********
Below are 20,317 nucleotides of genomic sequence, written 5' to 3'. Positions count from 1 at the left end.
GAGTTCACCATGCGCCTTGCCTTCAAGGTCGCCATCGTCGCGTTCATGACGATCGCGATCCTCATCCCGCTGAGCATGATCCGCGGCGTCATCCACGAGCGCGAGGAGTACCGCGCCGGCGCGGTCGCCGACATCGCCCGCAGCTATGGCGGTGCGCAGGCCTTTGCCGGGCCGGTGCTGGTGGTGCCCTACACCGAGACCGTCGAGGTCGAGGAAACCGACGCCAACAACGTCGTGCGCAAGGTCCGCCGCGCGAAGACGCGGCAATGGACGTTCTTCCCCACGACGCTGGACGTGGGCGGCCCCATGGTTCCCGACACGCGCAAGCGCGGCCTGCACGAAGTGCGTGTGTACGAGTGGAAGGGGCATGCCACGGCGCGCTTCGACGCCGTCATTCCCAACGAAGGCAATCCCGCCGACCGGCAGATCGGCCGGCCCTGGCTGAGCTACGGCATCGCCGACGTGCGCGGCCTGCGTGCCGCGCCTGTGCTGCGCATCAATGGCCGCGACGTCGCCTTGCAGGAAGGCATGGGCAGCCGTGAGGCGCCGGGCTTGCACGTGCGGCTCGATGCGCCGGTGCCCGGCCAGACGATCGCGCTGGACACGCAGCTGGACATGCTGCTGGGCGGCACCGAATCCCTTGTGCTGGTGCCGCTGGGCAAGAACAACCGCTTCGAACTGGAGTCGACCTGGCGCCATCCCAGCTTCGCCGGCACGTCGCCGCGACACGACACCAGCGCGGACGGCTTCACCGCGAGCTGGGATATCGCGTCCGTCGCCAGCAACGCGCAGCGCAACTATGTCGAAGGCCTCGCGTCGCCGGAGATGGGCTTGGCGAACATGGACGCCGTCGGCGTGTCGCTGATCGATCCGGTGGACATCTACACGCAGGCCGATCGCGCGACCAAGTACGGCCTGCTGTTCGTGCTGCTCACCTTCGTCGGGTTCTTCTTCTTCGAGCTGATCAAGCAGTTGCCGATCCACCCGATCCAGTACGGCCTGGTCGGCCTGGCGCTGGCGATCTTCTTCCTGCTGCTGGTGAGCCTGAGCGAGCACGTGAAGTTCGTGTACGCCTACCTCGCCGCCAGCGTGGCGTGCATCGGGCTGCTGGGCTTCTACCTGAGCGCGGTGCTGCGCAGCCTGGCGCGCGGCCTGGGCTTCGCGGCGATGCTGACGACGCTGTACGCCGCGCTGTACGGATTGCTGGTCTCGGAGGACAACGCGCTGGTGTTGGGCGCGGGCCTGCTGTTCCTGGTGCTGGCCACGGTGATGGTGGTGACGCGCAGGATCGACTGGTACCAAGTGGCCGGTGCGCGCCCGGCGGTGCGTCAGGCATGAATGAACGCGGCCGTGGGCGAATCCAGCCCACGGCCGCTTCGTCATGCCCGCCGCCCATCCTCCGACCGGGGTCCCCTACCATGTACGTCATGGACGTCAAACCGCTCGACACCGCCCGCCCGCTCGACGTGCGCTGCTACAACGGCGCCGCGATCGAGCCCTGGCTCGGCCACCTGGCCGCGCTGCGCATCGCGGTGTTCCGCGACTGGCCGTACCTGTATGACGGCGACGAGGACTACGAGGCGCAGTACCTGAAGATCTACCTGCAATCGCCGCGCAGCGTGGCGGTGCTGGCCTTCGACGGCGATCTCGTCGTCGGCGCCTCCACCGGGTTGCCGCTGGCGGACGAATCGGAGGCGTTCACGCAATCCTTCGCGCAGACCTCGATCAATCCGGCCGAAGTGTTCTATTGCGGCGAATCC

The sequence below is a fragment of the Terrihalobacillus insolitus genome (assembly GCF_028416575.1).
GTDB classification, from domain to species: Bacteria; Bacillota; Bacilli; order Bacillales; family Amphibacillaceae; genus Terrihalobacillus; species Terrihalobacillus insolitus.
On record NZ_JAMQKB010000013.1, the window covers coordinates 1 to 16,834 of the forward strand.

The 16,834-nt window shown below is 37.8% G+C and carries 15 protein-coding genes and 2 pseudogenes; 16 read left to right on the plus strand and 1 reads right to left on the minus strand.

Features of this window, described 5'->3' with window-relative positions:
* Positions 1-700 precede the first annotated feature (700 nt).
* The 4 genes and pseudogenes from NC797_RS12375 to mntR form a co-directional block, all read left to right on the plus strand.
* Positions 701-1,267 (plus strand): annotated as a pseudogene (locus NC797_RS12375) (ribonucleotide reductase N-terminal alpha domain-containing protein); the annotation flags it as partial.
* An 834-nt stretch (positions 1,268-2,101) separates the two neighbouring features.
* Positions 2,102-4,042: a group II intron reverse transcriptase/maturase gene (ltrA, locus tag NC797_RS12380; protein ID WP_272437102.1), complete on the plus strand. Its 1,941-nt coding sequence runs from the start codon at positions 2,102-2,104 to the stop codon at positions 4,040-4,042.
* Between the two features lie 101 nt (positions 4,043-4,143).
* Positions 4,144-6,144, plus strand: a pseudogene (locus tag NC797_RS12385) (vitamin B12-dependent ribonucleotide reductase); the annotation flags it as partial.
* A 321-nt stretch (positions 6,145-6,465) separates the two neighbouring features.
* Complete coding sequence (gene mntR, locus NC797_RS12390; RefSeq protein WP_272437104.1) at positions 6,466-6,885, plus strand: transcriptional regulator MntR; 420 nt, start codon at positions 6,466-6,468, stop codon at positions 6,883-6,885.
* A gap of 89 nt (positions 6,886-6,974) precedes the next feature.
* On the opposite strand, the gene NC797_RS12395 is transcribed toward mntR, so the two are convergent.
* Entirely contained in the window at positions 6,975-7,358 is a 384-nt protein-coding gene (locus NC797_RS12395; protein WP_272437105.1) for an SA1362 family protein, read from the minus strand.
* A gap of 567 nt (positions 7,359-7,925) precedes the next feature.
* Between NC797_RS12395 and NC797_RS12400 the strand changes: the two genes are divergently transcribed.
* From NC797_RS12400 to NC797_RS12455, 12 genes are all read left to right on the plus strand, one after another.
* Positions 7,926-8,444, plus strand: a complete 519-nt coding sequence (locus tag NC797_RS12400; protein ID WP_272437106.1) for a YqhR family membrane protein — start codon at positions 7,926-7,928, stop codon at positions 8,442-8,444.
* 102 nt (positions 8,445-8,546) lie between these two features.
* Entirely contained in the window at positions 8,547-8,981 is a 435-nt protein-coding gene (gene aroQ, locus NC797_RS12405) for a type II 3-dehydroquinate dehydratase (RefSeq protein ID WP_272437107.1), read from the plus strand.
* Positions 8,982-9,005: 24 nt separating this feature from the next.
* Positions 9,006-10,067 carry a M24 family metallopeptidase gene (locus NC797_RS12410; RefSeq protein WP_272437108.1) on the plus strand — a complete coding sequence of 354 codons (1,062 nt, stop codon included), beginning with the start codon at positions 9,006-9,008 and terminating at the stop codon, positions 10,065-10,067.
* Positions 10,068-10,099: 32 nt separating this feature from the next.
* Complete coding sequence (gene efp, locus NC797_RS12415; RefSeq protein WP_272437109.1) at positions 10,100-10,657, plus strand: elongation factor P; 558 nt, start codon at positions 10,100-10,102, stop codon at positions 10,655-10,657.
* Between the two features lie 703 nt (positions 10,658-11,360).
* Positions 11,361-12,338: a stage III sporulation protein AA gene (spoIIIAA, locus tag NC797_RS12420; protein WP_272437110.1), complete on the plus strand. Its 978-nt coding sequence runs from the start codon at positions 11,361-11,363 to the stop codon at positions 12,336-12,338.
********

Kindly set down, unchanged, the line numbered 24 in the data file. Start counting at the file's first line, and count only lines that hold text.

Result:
* 102 nt (positions 8,445-8,546) lie between these two features.